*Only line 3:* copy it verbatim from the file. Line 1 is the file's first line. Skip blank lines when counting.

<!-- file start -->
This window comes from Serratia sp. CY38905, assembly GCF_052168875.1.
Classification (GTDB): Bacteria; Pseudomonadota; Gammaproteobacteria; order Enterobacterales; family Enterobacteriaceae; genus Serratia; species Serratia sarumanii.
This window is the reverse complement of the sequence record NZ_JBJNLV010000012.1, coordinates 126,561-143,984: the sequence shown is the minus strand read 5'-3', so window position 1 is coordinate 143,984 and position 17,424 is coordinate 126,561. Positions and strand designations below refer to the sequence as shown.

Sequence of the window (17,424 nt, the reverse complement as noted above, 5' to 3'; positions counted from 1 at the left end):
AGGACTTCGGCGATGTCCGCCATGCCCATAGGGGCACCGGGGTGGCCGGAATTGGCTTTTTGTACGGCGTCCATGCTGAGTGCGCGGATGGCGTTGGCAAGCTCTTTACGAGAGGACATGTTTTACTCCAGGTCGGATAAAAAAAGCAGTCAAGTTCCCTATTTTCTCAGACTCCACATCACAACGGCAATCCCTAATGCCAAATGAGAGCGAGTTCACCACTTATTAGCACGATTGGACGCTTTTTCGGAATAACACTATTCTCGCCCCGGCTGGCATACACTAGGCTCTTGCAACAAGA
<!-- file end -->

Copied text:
This window is the reverse complement of the sequence record NZ_JBJNLV010000012.1, coordinates 126,561-143,984: the sequence shown is the minus strand read 5'-3', so window position 1 is coordinate 143,984 and position 17,424 is coordinate 126,561. Positions and strand designations below refer to the sequence as shown.